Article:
At the same time, there’s an equally longstanding tradition of reasserting the primacy of class by denouncing culture, a temptation particularly strong in an Australian Left that has often been quite workerist. In this second tendency, one dismisses anything outside the realm of the immediately industrial as innately bourgeois, on the basis that real proletarians do not care about art or the environment or sexual oppression or anything much else other than the amount of coins jangling in their pockets.
Paradoxically, this sort of idealisation of the class often rests on an identification of workers with a certain kind of culture: specifically the mores of Anglo-Saxon blue collar labourers. You can see how a version of the argument evolves into the silly ‘anti-elitist’ line currently peddled by Nick Cater, where any billionaire can pose as an enemy of the elites by explaining how he prefers VB over chardonnay.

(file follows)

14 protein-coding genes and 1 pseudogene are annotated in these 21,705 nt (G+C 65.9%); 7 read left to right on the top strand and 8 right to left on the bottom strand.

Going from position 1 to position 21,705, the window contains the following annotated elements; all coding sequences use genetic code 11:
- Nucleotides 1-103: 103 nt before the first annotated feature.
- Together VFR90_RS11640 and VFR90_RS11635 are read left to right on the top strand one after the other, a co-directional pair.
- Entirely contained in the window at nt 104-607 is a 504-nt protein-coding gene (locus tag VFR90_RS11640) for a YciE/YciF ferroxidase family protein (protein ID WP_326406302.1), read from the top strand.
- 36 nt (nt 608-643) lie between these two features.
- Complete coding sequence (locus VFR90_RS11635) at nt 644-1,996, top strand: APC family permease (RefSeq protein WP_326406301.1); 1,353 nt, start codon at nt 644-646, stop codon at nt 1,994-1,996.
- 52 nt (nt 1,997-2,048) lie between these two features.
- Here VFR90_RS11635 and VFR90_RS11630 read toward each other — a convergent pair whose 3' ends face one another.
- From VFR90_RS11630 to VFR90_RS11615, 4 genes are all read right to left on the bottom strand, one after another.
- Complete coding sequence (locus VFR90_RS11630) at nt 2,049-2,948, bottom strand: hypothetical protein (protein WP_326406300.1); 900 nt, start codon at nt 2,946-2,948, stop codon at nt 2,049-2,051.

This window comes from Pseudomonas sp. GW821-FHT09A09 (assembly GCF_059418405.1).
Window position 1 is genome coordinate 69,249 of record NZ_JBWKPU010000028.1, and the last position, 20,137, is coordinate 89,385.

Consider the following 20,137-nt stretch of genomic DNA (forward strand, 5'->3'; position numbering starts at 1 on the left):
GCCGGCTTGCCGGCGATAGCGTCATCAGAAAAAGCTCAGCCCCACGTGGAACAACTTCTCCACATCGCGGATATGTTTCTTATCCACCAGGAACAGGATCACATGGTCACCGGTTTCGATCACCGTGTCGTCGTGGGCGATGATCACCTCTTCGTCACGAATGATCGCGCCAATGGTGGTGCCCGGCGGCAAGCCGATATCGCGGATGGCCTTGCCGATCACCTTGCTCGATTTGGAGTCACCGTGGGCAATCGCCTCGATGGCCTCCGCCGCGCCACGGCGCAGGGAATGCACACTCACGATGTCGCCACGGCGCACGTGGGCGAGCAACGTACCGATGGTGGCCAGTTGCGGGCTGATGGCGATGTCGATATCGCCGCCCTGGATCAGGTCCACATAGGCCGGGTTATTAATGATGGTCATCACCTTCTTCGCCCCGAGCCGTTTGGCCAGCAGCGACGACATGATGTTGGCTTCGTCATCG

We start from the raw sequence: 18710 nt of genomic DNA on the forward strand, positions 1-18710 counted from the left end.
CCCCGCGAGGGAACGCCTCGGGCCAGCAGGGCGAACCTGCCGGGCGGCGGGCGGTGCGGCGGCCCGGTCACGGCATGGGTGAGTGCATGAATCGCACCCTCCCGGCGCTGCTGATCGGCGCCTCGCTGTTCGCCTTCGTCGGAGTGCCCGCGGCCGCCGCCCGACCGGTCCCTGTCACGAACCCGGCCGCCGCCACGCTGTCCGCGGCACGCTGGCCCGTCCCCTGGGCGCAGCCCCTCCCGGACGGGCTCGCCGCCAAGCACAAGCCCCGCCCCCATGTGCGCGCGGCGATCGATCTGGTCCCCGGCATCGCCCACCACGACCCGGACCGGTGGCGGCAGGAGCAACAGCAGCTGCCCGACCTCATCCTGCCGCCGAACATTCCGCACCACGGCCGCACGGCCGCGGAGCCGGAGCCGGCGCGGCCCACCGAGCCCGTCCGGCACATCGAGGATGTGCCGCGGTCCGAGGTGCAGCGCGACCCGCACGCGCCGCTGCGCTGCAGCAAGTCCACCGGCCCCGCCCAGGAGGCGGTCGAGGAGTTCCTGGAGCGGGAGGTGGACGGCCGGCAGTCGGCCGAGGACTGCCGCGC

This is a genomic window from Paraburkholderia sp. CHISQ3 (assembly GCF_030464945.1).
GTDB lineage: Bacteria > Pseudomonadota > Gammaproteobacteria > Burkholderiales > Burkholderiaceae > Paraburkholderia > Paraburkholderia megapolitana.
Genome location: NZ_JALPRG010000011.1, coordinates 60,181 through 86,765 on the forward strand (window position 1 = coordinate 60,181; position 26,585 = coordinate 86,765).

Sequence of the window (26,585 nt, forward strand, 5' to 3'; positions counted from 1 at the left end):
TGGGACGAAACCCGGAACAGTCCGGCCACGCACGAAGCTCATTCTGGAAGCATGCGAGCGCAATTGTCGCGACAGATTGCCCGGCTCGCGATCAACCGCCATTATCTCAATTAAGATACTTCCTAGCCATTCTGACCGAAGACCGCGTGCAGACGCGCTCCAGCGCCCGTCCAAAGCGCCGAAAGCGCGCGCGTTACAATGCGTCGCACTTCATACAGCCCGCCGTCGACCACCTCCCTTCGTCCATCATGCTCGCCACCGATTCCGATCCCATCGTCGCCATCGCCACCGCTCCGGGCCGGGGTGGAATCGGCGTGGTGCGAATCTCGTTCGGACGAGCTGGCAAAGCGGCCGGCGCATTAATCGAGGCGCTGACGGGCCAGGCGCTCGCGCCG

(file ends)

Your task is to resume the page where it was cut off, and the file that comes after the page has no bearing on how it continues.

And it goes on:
Interestingly, when you look back on labour history, both in Australia and elsewhere, it’s notable the extent to which the symbolic and the real become entangled, so much so that the distinction between them loses all real meaning. I remember being struck by this a decade or so ago when researching the now mostly forgotten struggle for the right to fly the red flag in Australia after Billy Hughes banned the emblem in 1915. At his trial for flag flying (the first of many brushes with the law, ultimately culminating in stint in Pentridge), the poet Richard Long explained to the judge that he’d displayed a scarlet ensign because ‘the emblem meant more to him than anything else’.
In the midst of the most brutal war in human history, and on the cusp of the Russian revolution, the decision by activists to accept gaol purely over a symbol (the Left could, after all, have simply adopted a different kind of flag) might seem perverse – except, of course, the symbolic confrontation took on a material force, precisely because of the context in which it played out.
That’s all by way of introducing the remarkable events in Turkey.
Google, of course, allows us all to become instant experts on subjects about which we know very little, a temptation that I am trying here to avoid. But let’s cite Richard Seymour’s widely circulated précis of recent Turkish history.